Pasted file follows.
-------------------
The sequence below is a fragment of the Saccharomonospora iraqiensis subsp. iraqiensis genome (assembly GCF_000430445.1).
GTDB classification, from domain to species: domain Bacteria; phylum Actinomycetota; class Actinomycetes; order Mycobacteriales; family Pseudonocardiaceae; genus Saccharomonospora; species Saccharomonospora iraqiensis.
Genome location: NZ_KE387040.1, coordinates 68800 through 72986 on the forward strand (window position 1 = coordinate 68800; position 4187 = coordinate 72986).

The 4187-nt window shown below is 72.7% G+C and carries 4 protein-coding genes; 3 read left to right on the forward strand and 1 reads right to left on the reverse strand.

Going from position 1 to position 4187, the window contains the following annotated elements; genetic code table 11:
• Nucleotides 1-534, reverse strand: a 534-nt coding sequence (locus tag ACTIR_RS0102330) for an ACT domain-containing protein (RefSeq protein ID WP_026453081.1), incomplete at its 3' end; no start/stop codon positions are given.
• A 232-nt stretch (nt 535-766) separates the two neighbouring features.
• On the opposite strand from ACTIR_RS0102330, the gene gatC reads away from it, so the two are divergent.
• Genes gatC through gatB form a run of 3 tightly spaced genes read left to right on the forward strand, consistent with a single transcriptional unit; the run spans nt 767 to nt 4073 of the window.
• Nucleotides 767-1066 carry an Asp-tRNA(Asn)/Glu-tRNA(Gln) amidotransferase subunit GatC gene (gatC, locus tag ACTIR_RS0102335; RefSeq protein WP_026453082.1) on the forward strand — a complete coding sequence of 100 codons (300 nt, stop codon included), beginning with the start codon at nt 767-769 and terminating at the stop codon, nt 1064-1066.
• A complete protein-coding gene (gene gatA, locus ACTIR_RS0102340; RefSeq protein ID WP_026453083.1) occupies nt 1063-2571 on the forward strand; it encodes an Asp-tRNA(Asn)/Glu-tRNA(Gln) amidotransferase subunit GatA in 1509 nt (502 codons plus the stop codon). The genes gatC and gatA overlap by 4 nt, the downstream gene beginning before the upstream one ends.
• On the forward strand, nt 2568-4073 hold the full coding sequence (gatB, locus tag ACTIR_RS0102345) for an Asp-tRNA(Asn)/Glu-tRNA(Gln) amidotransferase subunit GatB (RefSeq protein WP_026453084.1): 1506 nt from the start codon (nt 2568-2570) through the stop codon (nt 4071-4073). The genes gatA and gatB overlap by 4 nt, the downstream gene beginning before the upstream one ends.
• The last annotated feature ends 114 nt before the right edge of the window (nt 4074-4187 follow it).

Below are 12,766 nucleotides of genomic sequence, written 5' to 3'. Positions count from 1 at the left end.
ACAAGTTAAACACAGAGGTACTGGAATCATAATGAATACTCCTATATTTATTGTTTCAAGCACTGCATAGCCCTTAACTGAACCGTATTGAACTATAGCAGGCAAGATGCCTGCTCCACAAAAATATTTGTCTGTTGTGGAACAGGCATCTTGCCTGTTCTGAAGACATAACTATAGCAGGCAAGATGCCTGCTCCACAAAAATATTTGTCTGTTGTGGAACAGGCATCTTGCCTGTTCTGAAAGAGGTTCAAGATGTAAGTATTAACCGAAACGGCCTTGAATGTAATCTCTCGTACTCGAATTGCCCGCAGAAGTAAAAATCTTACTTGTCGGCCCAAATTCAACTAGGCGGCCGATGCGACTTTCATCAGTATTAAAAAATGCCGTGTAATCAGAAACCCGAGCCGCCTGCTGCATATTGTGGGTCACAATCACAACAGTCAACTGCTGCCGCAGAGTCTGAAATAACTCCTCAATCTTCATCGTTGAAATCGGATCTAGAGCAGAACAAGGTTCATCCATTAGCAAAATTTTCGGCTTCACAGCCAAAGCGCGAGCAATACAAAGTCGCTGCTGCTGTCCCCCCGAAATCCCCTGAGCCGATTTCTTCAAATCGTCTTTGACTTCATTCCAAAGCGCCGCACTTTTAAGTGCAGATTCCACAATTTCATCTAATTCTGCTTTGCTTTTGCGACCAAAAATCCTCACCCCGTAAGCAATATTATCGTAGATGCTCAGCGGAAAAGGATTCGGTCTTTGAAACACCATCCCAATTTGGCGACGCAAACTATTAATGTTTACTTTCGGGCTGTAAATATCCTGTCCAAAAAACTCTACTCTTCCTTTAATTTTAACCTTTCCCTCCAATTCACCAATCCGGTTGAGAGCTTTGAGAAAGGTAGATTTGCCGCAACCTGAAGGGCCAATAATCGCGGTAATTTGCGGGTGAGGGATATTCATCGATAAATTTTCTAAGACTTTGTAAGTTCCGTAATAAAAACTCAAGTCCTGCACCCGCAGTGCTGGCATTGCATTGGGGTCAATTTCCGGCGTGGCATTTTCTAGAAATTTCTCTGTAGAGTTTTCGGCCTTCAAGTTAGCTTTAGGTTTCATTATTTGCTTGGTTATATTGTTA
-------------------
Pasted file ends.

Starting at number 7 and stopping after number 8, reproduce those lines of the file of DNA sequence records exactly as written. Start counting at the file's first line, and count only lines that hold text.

• A 232-nt stretch (nt 535-766) separates the two neighbouring features.
• On the opposite strand from ACTIR_RS0102330, the gene gatC reads away from it, so the two are divergent.